A special two weeks of learning were held last month, as Horton Grange Primary School’s youngsters got hands on with promoting equality in the classroom.
With more than 700 children attending the school, Horton Grange is one of the biggest Primary educational establishments in Bradford and boasts an array of nationalities and religions within the classrooms.
Already recognised as one of the leading schools in the country for promoting diversity, the school was the first nationally to receive the Stephen Lawrence Award at Level Two. The accolade recognises the extensive work done by the school to promote cohesion in the multicultured society.
The Interfaith fortnight included a host of activities which gave the children a chance to learn about different religious and nonreligious faiths, whilst every year group were allocated a specific religion to study throughout the programme.
The Punjabi Roots Academy staged a number of performances for all the children earlier this week and entertained the crowds with their unique dance and performance act.
The Academy were the latest guests at the school who were invited to promote diversity, with the likes of the Make Bradford British cast, and Show Racism the Red Card representatives previously holding workshops to spread similar messages.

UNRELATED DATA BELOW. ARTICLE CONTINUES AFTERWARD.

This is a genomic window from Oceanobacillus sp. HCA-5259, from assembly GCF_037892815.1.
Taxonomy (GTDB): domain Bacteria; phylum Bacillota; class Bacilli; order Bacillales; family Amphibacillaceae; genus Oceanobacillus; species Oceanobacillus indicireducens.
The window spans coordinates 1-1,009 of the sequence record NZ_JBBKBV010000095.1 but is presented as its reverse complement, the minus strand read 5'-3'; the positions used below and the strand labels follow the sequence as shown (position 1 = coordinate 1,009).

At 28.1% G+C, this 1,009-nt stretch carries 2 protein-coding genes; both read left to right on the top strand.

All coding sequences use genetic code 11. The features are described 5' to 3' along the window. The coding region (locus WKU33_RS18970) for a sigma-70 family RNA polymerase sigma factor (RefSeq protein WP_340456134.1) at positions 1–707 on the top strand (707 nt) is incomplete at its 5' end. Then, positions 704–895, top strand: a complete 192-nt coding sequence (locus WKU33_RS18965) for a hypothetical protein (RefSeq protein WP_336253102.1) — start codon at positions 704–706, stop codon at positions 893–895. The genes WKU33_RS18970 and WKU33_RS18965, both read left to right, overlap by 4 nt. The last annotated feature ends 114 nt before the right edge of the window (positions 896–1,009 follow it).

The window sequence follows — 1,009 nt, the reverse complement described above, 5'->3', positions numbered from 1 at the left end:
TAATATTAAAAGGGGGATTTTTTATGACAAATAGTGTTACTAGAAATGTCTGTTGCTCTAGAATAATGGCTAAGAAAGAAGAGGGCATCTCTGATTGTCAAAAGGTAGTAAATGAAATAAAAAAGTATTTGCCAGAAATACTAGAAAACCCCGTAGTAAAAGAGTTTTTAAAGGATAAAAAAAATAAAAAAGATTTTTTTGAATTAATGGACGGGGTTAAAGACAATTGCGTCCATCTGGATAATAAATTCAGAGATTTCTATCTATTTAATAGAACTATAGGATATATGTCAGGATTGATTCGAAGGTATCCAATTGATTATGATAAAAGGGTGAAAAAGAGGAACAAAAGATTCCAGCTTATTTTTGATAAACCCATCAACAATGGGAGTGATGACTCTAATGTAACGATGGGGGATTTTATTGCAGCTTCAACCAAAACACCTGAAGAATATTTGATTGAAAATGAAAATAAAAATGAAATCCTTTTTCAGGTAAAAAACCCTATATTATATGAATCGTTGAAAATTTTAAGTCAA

Ms Niela Ahmed, RE and Equality Co-ordinator, has been working at the school for 13 years and believes there is no other establishment quite like Horton Grange.
She explained: “I love working here, it is a fantastic place to be even with the 700 pupils we have.
“We are a multi-faith, multicultural school who aim to promote tolerance and understanding to the children in an attempt to build a cohesive community here in Bradford.
“It is vitally important that children recognise everybody is unique in their own way, yet at the same time we are also the same. Every person is a human being at the end of the day and therefore we try to spread this message as much as we can.
“The Stephen Lawrence award is a great honour and represents how much our school actually does to promote equality.”
Children from a number of religions and nationalities all currently attend the Bradford school, with pupils coming from as far as Somalia and Libya. A dedicated Language Support Unit has been put in place to cater for these pupils and help integrate them into the educational system.
Even with a number of challenges and hurdles to overcome the school were still labelled ‘Good’ in their latest OFSTED report, highlighting how they really do live by their motto, ‘Celebrating Success Together’.